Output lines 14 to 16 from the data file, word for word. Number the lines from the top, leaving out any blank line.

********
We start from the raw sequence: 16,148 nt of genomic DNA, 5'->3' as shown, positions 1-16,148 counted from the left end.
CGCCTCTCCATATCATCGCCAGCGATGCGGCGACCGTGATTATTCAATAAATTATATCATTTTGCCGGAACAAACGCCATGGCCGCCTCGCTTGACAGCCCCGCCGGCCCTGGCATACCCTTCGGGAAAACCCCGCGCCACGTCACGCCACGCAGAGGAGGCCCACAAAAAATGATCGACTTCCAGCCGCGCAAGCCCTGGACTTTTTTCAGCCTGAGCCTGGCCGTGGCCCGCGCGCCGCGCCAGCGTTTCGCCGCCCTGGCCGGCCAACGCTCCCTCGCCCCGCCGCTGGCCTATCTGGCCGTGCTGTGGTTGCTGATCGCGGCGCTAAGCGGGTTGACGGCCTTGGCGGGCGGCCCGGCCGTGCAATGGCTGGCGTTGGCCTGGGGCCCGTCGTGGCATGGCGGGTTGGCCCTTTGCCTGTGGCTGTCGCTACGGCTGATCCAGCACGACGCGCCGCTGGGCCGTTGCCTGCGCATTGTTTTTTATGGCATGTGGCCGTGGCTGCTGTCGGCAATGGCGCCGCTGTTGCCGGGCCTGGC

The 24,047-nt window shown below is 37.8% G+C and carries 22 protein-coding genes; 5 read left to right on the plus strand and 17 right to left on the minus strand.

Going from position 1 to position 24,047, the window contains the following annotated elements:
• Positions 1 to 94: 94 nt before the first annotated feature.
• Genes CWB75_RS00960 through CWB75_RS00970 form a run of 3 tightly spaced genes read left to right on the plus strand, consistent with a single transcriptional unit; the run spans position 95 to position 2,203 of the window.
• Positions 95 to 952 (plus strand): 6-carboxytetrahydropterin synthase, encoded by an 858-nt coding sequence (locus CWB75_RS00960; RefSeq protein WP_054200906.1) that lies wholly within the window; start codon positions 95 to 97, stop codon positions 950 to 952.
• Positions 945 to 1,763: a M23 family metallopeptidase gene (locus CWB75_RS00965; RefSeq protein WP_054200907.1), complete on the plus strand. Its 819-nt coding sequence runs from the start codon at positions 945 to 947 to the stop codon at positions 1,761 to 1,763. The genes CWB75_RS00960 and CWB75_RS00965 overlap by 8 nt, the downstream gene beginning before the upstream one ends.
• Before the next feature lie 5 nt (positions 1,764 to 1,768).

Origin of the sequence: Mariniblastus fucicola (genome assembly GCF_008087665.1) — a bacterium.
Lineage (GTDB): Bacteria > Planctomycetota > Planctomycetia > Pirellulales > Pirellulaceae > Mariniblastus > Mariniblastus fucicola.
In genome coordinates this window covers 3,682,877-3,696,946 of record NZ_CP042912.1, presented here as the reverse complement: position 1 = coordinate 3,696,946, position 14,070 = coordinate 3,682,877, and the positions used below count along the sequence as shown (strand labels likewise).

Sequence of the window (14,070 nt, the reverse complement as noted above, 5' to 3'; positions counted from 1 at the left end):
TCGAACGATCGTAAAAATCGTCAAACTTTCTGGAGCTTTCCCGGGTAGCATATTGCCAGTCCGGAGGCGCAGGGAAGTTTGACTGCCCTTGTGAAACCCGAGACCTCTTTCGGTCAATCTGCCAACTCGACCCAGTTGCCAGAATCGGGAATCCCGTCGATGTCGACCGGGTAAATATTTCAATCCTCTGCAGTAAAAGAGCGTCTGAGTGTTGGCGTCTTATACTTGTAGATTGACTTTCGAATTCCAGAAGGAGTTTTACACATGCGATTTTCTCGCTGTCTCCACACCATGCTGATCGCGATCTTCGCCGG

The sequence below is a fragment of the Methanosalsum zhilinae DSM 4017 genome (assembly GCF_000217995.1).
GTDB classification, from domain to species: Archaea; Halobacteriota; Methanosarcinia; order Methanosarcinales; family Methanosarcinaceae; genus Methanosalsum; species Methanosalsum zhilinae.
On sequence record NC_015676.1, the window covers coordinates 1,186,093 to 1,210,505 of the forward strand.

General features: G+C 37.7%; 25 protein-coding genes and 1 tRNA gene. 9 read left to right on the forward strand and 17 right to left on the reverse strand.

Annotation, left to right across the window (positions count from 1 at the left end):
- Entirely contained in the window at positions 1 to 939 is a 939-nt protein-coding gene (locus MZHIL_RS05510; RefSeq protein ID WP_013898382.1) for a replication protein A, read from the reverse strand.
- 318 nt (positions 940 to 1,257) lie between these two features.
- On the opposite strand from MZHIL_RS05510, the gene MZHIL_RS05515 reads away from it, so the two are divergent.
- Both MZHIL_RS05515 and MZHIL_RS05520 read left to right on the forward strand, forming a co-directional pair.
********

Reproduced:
TCGAACGATCGTAAAAATCGTCAAACTTTCTGGAGCTTTCCCGGGTAGCATATTGCCAGTCCGGAGGCGCAGGGAAGTTTGACTGCCCTTGTGAAACCCGAGACCTCTTTCGGTCAATCTGCCAACTCGACCCAGTTGCCAGAATCGGGAATCCCGTCGATGTCGACCGGGTAAATATTTCAATCCTCTGCAGTAAAAGAGCGTCTGAGTGTTGGCGTCTTATACTTGTAGATTGACTTTCGAATTCCAGAAGGAGTTTTACACATGCGATTTTCTCGCTGTCTCCACACCATGCTGATCGCGATCTTCGCCGG

The sequence below is a fragment of the Methanosalsum zhilinae DSM 4017 genome (assembly GCF_000217995.1).
GTDB classification, from domain to species: Archaea; Halobacteriota; Methanosarcinia; order Methanosarcinales; family Methanosarcinaceae; genus Methanosalsum; species Methanosalsum zhilinae.